Posted April 15, 2011 by editor in Retrospectives
 
 

John Carpenter’s Ghosts of Mars


Death metal fans and feminists in space! Doesn’t sound bad, does it? But 2001’s Ghosts of Mars is not, in any way, ‘good’. Or, indeed, ‘watchable’.

For a start, Ice Cube plays someone named James ‘Desolation’ Williams. Yep, you read that right. His nickname, which everyone calls him by even though it is the most rubbish nickname in the history of the world, is longer than his actual name. That’s how bad Ghosts of Mars is: even the names are utter pants. The only interesting thing about this film is the light it might shed on Carpenter’s feelings for Pam Grier. In Escape from LA she’s a ball-breaking transsexual who dies at the end, here she’s a ball-breaking lesbian in a long leather coat who winds up being decapitated and having her head shoved on a stick. Let us all take a moment to stroke our goatees in contemplation of what these facts might tell us about Carpenter’s psyche.

The plot is really stupid so I won’t waste much time on it, but it’s set in the not-too-distant future on, erm, Mars, which is controlled by a matriarchy that is in thrall to a mining cartel. Mining communities are being gripped by a mass psychosis that results in them dressing up like members of Scandinavian death metal bands and slaughtering anyone not likewise afflicted. It is not exactly a penny-drop moment when scientist Joanna Cassidy reveals that these people are possessed by ‘the ghosts of Mars’. The Martians have been awakened from slumber by all the tunnelling and what-not, and are now using their corporeal hosts to butcher the human invaders and to manifest their own brutal take on the ‘urban primitive’ aesthetic that was so popular in the 1990s – think daggers used as facial piercing adornments and severed hands as breast plates.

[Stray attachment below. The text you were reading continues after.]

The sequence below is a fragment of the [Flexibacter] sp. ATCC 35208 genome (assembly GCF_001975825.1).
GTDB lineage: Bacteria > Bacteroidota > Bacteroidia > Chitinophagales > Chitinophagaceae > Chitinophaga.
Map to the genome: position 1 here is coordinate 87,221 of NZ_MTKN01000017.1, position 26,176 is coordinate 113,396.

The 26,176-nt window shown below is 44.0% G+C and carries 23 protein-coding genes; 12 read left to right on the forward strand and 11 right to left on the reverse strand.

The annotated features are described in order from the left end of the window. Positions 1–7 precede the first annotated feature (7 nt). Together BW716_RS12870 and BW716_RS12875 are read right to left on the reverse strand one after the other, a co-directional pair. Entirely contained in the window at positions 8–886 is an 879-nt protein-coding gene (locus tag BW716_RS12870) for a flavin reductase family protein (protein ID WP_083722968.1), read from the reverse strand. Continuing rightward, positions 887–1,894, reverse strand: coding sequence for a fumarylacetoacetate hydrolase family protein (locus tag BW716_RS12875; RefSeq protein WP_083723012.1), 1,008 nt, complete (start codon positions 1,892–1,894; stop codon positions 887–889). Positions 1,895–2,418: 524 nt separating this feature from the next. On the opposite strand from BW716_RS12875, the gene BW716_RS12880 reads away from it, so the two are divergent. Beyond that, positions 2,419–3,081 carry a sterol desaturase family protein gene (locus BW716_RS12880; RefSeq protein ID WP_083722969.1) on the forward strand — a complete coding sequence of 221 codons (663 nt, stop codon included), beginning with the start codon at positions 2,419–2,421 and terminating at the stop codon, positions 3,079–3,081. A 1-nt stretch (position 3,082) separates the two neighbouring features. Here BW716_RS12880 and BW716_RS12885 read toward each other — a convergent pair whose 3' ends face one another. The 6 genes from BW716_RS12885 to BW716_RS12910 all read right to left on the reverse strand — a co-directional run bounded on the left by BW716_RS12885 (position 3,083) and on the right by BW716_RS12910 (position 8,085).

Natasha Henstridge (Lieutenant Melanie Ballard) and Pam Grier play cops leading a small team to such a community, unaware that, as Desolation puts it, ‘shit is getting real right here’. (Just so we’re clear, the dialogue is hopeless.) The team’s mission is to collect Desolation, a remand prisoner, and bring him back to the capital for trial. The story unfolds from Melanie’s point of view as she explains to a tribunal how she came to be found drugged and alone on a mining train set to autopilot.

The team’s assignment takes on shades of what Carpenter plainly hoped would be a classic Western when they attempt to rescue the few unafflicted people left and avoid getting dosed with ghost themselves. There is much running, and things exploding, and nasty blades being waved around, Jason Statham, and the self-mutilated townsfolk hurling missiles from rooftops along the main street as our rag-tag band of cops, survivors and criminals dash for the last train out of town. They make it, but Melanie orders the driver to go back so they can destroy the settlement. Alas, after this second assault, only Melanie and Desolation survive. Whoops, spoiled the ending!

The Martians don’t speak English, but are mad keen on howling, yelling, and rallying each other with their stirring cry of “Voar! Rob-trotewolf! Asidjowoewah!” This is much better than the dialogue Henstridge and Statham (as the significantly named Sgt Jericho) get in their scenes together. These consist of Jericho pestering Melanie to take advantage of his massive penis, and the glassy-eyed Henstridge attempting a facial expression in response. Bogart and Bacall it’s not, and the later ‘odd couple’ pairing of Melanie and Desolation is no more successful thanks to Henstridge having the emotional depth of an oyster. As a double-whammy non-payoff, not only has Melanie been telling the truth (I was hoping for a twist unmasking her as an unreliable narrator), but the ending – oh dear God, no! – leaves the way open for a sequel.

To sum up: Ghosts of Mars teaches us that John Carpenter is afraid of both sexy, sexy Pam Grier and the fashion sense of Finnish metallers Lordi. When Alfred Hitchcock said “Always make the audience suffer as much as possible”, this great steaming pile of asidjowoewah is not what he had in mind.

Clare Moody


editor